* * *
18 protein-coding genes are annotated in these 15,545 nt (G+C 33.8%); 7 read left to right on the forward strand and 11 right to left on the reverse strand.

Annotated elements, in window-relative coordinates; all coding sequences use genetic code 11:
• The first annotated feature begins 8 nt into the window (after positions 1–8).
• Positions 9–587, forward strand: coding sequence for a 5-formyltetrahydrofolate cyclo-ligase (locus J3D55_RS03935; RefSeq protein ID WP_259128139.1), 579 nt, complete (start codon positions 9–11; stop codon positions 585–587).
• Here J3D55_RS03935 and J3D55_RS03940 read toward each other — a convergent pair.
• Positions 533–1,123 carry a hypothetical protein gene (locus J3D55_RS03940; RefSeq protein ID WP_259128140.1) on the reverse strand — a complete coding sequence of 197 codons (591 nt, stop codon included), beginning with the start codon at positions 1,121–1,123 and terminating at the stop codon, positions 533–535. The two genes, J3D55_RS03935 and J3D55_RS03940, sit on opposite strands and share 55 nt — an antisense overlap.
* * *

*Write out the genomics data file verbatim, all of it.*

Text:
18 protein-coding genes are annotated in these 15,545 nt (G+C 33.8%); 7 read left to right on the forward strand and 11 right to left on the reverse strand.

Annotated elements, in window-relative coordinates; all coding sequences use genetic code 11:
• The first annotated feature begins 8 nt into the window (after positions 1–8).
• Positions 9–587, forward strand: coding sequence for a 5-formyltetrahydrofolate cyclo-ligase (locus J3D55_RS03935; RefSeq protein ID WP_259128139.1), 579 nt, complete (start codon positions 9–11; stop codon positions 585–587).
• Here J3D55_RS03935 and J3D55_RS03940 read toward each other — a convergent pair.
• Positions 533–1,123 carry a hypothetical protein gene (locus J3D55_RS03940; RefSeq protein ID WP_259128140.1) on the reverse strand — a complete coding sequence of 197 codons (591 nt, stop codon included), beginning with the start codon at positions 1,121–1,123 and terminating at the stop codon, positions 533–535. The two genes, J3D55_RS03935 and J3D55_RS03940, sit on opposite strands and share 55 nt — an antisense overlap.